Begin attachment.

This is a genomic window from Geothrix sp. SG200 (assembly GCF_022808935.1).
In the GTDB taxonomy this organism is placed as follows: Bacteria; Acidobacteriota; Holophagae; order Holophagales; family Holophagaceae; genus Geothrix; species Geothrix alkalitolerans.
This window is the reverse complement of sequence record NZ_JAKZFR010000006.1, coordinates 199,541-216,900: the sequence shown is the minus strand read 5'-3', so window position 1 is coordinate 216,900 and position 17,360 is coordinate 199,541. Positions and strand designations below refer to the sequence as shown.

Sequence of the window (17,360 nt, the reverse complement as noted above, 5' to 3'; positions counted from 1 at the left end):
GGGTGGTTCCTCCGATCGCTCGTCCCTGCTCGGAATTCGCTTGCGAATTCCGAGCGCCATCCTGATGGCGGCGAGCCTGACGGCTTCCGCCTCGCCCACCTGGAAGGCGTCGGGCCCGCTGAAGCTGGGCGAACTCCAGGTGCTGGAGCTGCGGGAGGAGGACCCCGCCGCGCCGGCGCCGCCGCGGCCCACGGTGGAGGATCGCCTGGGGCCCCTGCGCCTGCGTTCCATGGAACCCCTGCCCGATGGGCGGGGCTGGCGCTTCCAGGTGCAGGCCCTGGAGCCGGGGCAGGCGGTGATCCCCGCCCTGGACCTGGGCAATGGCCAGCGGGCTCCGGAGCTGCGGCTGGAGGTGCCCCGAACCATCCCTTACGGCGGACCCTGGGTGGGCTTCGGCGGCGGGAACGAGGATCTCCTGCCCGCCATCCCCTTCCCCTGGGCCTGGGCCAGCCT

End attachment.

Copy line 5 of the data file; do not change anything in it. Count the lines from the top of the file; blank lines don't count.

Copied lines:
GGGTGGTTCCTCCGATCGCTCGTCCCTGCTCGGAATTCGCTTGCGAATTCCGAGCGCCATCCTGATGGCGGCGAGCCTGACGGCTTCCGCCTCGCCCACCTGGAAGGCGTCGGGCCCGCTGAAGCTGGGCGAACTCCAGGTGCTGGAGCTGCGGGAGGAGGACCCCGCCGCGCCGGCGCCGCCGCGGCCCACGGTGGAGGATCGCCTGGGGCCCCTGCGCCTGCGTTCCATGGAACCCCTGCCCGATGGGCGGGGCTGGCGCTTCCAGGTGCAGGCCCTGGAGCCGGGGCAGGCGGTGATCCCCGCCCTGGACCTGGGCAATGGCCAGCGGGCTCCGGAGCTGCGGCTGGAGGTGCCCCGAACCATCCCTTACGGCGGACCCTGGGTGGGCTTCGGCGGCGGGAACGAGGATCTCCTGCCCGCCATCCCCTTCCCCTGGGCCTGGGCCAGCCT